How to use an interactive whiteboard and data projector OVERVIEW

How to use an interactive whiteboard and data projector OVERVIEW
How to use an interactive whiteboard and data projector
OVERVIEW
By the end of this ‘How to’ you will be able to:
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set up an interactive whiteboard;
make the best use of a data projector.
This guide is intended as a starting point. It is recommended that you spend
time exploring the features available within this package.
HARDWARE NEEDED
Interactive whiteboard
Data projector
SOFTWARE NEEDED
Software supplied with your interactive whiteboard
BACKGROUND INFORMATION
What is a data projector?
A data projector connects to the monitor socket of any computer and projects
the computer’s image onto a screen or an interactive whiteboard.
What is an interactive whiteboard?
An interactive whiteboard is similar to a regular whiteboard, but is sensitive to
touch, either by hand or with an electronic pen called a ‘stylus’, and connects
to a computer.
Used in conjunction with a data projector, the interactive whiteboard allows
the user to control the software on the screen by touching the screen instead
of using the mouse.
Why use an interactive whiteboard?
As well as having all the benefits of whole-class presentation, an interactive
whiteboard has a range of functions to enhance teaching and learning such
as:
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displaying the computer screen to a whole class without the need
for individual computers;
enabling the whole class to engage in interactive computer-based
activities;
enabling the teacher to search for and display websites for the
whole class to see;
allowing teacher/pupils to write over the top of the screen to
highlight and annotate points;
converting whatever you write on the board into word-processed
text that can be saved, stored, printed and shared.
All interactive whiteboards come with software, to enable you to use it as a
copy board. You can write or draw on the whiteboard with your finger or the
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pens provided and save the image or text to the computer. These images can
then be printed, saved or emailed.
Most interactive whiteboard software also has built-in ‘Optical Character
Recognition’ (OCR). OCR converts handwriting on the whiteboard into wordprocessed text. The specific features available to you may vary, depending on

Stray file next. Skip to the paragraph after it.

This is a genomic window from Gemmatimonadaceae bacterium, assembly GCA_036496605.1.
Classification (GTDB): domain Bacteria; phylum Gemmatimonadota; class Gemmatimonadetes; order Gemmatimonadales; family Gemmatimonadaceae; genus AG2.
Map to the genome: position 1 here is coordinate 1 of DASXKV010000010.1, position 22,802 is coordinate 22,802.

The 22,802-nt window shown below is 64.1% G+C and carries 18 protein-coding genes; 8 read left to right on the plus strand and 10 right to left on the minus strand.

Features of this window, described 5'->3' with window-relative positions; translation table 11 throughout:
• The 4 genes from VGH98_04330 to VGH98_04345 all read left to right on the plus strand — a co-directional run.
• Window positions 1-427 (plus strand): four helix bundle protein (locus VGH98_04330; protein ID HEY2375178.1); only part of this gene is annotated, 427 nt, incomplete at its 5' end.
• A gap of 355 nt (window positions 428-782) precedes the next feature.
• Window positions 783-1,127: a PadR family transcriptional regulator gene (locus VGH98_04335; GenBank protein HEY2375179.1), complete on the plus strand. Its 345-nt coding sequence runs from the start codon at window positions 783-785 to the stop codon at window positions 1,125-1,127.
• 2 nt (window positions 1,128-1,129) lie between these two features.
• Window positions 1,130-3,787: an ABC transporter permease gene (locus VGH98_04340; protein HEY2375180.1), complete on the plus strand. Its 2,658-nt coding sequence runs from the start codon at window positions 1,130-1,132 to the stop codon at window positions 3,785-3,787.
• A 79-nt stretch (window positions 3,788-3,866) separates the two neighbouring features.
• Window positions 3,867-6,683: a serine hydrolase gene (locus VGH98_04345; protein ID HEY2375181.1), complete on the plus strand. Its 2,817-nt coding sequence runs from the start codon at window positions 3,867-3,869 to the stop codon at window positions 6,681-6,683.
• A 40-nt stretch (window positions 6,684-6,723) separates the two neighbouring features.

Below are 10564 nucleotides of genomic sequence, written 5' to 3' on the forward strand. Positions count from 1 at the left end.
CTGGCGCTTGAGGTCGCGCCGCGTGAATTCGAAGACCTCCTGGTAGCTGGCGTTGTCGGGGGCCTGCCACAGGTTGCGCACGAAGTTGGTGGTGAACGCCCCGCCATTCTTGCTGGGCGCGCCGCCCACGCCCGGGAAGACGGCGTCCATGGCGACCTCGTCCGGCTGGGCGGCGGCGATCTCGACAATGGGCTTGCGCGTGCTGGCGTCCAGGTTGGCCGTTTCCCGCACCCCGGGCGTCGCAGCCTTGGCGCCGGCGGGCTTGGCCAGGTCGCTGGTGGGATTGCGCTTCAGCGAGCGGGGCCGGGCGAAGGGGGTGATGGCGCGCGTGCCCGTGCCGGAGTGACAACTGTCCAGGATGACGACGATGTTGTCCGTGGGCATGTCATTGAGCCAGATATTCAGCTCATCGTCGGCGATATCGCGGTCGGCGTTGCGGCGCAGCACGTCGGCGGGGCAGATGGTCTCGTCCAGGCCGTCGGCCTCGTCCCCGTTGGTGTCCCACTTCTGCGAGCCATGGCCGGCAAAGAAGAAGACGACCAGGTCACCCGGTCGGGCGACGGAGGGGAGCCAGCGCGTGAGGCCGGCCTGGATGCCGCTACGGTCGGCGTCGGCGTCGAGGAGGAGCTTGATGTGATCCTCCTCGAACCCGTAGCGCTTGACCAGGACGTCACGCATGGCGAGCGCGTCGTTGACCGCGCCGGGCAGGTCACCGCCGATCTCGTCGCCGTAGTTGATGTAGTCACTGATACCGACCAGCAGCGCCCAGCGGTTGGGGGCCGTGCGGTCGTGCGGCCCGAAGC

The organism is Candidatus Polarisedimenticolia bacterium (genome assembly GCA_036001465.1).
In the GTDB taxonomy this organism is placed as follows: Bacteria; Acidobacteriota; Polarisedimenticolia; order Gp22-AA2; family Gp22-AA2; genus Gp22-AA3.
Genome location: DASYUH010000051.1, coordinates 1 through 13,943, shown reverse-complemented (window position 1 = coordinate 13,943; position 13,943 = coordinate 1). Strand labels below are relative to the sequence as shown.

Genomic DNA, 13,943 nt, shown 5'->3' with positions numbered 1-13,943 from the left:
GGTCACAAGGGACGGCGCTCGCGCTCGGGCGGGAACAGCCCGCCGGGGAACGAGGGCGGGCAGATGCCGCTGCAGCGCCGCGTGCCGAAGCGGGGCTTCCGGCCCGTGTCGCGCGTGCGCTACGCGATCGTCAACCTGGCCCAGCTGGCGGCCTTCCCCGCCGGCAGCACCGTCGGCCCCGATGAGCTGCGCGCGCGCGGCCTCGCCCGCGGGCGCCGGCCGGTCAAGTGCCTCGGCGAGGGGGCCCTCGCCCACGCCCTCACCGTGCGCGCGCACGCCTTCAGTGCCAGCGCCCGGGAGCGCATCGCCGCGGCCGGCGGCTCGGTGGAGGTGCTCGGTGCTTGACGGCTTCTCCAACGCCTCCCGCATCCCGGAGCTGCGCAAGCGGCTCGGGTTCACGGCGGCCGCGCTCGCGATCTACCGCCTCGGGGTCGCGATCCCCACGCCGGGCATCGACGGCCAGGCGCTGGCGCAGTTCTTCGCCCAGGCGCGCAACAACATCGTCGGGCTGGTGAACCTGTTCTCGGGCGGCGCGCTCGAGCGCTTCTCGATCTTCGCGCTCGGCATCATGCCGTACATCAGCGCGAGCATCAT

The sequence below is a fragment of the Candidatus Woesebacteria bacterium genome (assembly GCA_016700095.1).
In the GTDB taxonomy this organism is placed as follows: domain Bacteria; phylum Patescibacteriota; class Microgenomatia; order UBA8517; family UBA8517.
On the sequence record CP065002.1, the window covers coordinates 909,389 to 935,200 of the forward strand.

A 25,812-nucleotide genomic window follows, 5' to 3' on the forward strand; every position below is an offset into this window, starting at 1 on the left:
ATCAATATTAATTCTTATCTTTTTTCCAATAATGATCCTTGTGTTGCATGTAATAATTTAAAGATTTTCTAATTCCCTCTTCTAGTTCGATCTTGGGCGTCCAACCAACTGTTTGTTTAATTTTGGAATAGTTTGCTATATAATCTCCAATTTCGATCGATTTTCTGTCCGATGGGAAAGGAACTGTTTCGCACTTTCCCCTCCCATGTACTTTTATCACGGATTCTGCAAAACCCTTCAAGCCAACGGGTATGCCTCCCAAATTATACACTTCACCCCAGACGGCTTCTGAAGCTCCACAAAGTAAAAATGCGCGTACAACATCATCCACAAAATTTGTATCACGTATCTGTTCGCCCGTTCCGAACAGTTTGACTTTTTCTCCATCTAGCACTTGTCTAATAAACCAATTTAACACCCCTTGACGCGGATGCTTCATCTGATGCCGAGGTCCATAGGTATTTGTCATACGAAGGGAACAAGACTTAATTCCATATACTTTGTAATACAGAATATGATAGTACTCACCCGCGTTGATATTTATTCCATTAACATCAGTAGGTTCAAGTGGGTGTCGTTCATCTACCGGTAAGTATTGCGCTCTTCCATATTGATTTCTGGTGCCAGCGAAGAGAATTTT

the interactive whiteboard and software used.
STEP BY STEP INSTRUCTIONS
How to set up your interactive whiteboard
• Before switching any of the equipment on, ensure that the
interactive whiteboard and data projector are properly connected
to your computer or laptop using the cables supplied with the
equipment. See the user manuals or your ICT coordinator if you
are unsure.
• Plug in and switch on the computer, data projector and interactive
whiteboard.
• If the whiteboard is mobile, position it where the whole class will
be able to see easily.
• If the projector is mobile, position it in front of and facing the
whiteboard at the optimum distance to maximise the image.
• The computer screen will now be seen as a projected image on
the whiteboard. You may have to adjust the focus and zoom to get
the projector’s image to fit the whiteboard exactly.
• Install the software that is included with the whiteboard onto the
computer. This software takes you through the ‘registration’ of the
whiteboard. This involves touching a series of crosses projected
onto the whiteboard. ‘Registration’ lets the whiteboard know where
the edges of your projected screen are. The computer software
only needs installing once on each computer that connects to the
interactive whiteboard.
How to use the interactive whiteboard
• Touching the screen at any point brings the mouse pointer to that
point.
• Objects on screen can be selected and dragged by hand just as
they would be by using the mouse.
• Tapping the board is the equivalent to clicking the left mouse
button (one tap to select, two taps to double-click).
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How to make the best use of the data projector
As well as projecting the display from a computer, the data projector can also
connect to video sources such as a video recorder or DVD player. This means
that you can combine the computer with video footage on the whiteboard to
create interactive lessons.
More than one device can be connected to most data projectors. Switching
between inputs can be done via the projector remote control, just like
changing channels on a television.
ADDITIONAL INFORMATION
Information on using the full range of functions in your interactive whiteboard
will be found in the guidance manual provided by the manufacturer.
Guidance on getting the most out of your interactive whiteboard for whole
class teaching across the curriculum can be found at the Becta ICT advice
website. The website also includes research articles on the impact of
interactive whiteboards on teaching and learning and a selection of case
studies.
Visit www.ictadvice.org.uk and search for ‘interactive whiteboards’ for more
information.
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